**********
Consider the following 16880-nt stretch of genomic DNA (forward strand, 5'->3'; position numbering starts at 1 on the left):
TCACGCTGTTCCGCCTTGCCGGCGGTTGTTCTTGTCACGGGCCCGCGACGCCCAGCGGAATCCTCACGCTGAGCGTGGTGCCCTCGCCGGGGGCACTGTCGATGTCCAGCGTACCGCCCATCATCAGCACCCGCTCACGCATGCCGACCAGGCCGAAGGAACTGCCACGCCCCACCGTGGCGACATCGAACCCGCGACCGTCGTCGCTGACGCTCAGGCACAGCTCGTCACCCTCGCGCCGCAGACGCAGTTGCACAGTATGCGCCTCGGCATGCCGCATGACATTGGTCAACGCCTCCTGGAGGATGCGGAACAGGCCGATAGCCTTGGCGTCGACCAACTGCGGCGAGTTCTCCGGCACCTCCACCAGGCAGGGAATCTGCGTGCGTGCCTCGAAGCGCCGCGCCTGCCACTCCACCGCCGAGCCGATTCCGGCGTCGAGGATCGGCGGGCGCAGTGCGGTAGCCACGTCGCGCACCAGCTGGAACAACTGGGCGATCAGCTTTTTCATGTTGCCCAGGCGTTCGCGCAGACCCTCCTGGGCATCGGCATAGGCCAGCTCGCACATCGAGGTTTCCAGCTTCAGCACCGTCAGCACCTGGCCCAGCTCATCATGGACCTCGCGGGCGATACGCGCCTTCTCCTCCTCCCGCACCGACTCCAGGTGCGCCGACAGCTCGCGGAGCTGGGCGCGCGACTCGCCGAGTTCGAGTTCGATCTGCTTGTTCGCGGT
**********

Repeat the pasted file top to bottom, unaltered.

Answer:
Consider the following 16880-nt stretch of genomic DNA (forward strand, 5'->3'; position numbering starts at 1 on the left):
TCACGCTGTTCCGCCTTGCCGGCGGTTGTTCTTGTCACGGGCCCGCGACGCCCAGCGGAATCCTCACGCTGAGCGTGGTGCCCTCGCCGGGGGCACTGTCGATGTCCAGCGTACCGCCCATCATCAGCACCCGCTCACGCATGCCGACCAGGCCGAAGGAACTGCCACGCCCCACCGTGGCGACATCGAACCCGCGACCGTCGTCGCTGACGCTCAGGCACAGCTCGTCACCCTCGCGCCGCAGACGCAGTTGCACAGTATGCGCCTCGGCATGCCGCATGACATTGGTCAACGCCTCCTGGAGGATGCGGAACAGGCCGATAGCCTTGGCGTCGACCAACTGCGGCGAGTTCTCCGGCACCTCCACCAGGCAGGGAATCTGCGTGCGTGCCTCGAAGCGCCGCGCCTGCCACTCCACCGCCGAGCCGATTCCGGCGTCGAGGATCGGCGGGCGCAGTGCGGTAGCCACGTCGCGCACCAGCTGGAACAACTGGGCGATCAGCTTTTTCATGTTGCCCAGGCGTTCGCGCAGACCCTCCTGGGCATCGGCATAGGCCAGCTCGCACATCGAGGTTTCCAGCTTCAGCACCGTCAGCACCTGGCCCAGCTCATCATGGACCTCGCGGGCGATACGCGCCTTCTCCTCCTCCCGCACCGACTCCAGGTGCGCCGACAGCTCGCGGAGCTGGGCGCGCGACTCGCCGAGTTCGAGTTCGATCTGCTTGTTCGCGGT